A letter from an Argentinian to a Serb

Dear Andrej,

I am very honored that you consider any of my postings worth a comment. I have been following your own postings with great interest, and I was waiting for an opportunity to make some comment on your ill temper with the "anti Serb Australians". I am a "pro Serb Argentinian", which marks a difference, though both Australians and Argentinians belong to the same hemisphere we belong to different worlds! First World, Third World...

Perhaps this is the moment for me to write that comment. And perhaps the best way to begin is by telling you, not what I understand as "petty nationalisms" in the Balkans, but what I understand as "petty nationalism" here in Latin America, where I do my political work.

I believe that the whole of Latin America is a disjointed nation, much in the sense that Germany or Italy were disjointed up to the late 1800s, and certainly much in the sense the Yugoslavs were a disjointed nation up to the early years of this century. I also believe that the road to socialist revolution in Latin America passes through the reconstitution of the National Union of Latin America. Any other Latin American nationalism is -in this view- "petty nationalism". But even "petty nationalism" can be, so to say, two sided. It can work _for_ or _against_ the great goal. When Chile and Argentina, in 1978, almost went to war for three stupid islands to the South of Tierra del Fuego we are witnessing these petty nationalisms in action against the national union. When, during the mid 1950s, Argentina or Brasil defended their own industrial sector and tried to establish an alliance against imperialist pressure, the petty nationalisms worked in the right direction.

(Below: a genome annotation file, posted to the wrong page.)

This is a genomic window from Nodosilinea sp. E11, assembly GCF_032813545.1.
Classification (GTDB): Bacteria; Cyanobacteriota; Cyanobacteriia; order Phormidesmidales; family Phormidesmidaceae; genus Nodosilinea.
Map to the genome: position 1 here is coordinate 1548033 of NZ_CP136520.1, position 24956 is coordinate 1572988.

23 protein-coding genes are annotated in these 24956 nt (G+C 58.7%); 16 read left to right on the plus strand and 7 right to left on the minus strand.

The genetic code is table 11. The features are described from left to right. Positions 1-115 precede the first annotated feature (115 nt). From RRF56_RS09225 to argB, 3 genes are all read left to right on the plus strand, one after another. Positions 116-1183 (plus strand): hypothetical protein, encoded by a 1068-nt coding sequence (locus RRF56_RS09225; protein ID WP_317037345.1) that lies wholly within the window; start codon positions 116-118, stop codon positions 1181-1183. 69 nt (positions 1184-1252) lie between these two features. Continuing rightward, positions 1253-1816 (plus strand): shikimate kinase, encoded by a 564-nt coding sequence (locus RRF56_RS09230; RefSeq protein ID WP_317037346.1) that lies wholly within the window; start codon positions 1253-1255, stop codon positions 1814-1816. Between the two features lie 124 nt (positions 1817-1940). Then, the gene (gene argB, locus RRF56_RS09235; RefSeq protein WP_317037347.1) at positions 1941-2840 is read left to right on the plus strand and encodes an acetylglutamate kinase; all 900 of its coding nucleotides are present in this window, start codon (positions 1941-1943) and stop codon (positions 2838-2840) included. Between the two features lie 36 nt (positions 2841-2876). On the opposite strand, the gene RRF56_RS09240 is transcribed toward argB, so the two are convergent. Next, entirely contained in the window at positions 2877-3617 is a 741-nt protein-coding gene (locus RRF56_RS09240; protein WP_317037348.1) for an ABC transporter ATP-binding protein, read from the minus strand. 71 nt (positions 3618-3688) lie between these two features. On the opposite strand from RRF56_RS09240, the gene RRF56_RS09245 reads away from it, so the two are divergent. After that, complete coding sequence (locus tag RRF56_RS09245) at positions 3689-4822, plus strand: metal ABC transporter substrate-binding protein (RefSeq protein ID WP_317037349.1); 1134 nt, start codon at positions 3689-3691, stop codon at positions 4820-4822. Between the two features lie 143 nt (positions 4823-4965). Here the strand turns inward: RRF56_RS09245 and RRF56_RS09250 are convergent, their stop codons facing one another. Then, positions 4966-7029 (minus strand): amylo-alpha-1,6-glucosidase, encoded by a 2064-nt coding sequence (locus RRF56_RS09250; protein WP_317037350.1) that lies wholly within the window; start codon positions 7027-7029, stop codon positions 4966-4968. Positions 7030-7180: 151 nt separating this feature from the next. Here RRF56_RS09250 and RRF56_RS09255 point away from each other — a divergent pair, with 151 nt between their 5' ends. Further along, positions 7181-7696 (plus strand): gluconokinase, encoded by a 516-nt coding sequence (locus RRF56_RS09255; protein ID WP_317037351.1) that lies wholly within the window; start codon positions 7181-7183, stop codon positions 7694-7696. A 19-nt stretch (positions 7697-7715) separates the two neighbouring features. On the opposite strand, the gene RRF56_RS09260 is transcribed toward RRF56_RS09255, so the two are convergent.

Some "petty nationalisms", moreover, cannot _but_ act in the sense of the unification. Others, cannot _but_ act in the sense of further desegregation. Belize is a case study for the second possibility, where the "independence" can be sustained only through direct British support. If I were a beliceno, I would struggle for integration with my neighbors of Spanish origin within a Caribbean Federation on the road to Latin American unity, that is I would struggle for the dissolution of the "independent Belize". Panama is a queer example of the first possibility. Panama is an absolutely artificial creation, it was made up by a gang of swindlers (led by a Bunau Varilla) in the early 1900s. The country was segregated from Colombia because Colombia had the queer idea that if the Panama canal was to traverse Colombian land, there should be some kind of compensation for Colombians. The United States, with support from some European powers, generated a "revolution" and "independized" Panama. Now, this dirty birth nonwithstanding, Panamanian "petty nationalism" has seen itself forced to raise the slogan of the nationalization of the Panama Channel. In so doing, it confronted American imperialism, and it generated one of the most interesting moves towards national unification of Latin America.

This said, on to the Balkans. I am, as a rule of thumb, for those petty nationalisms that cannot _but_ struggle for the reunification of the Southern Slavs, and (best IMHO) for the constitution of a general Socialist Federation of Balkan Peoples that may eventually include Romania, Bulgaria, Yugoslavia, Albania, and even (who knows) Greece and Hungary perhaps. The candidates for this role are few, and Serbs are the most important and bold of them. I believe that no matter how much this war costs, no matter what amount of war business can be done, no matter how many jobs will be created in Europe and the USA thanks to the attack to Yugoslavians, the NATO is waging a war against the only nationality in the former Yugoslavia that can (and that, in its own interest, should) struggle for the reconstitution of the lost unity.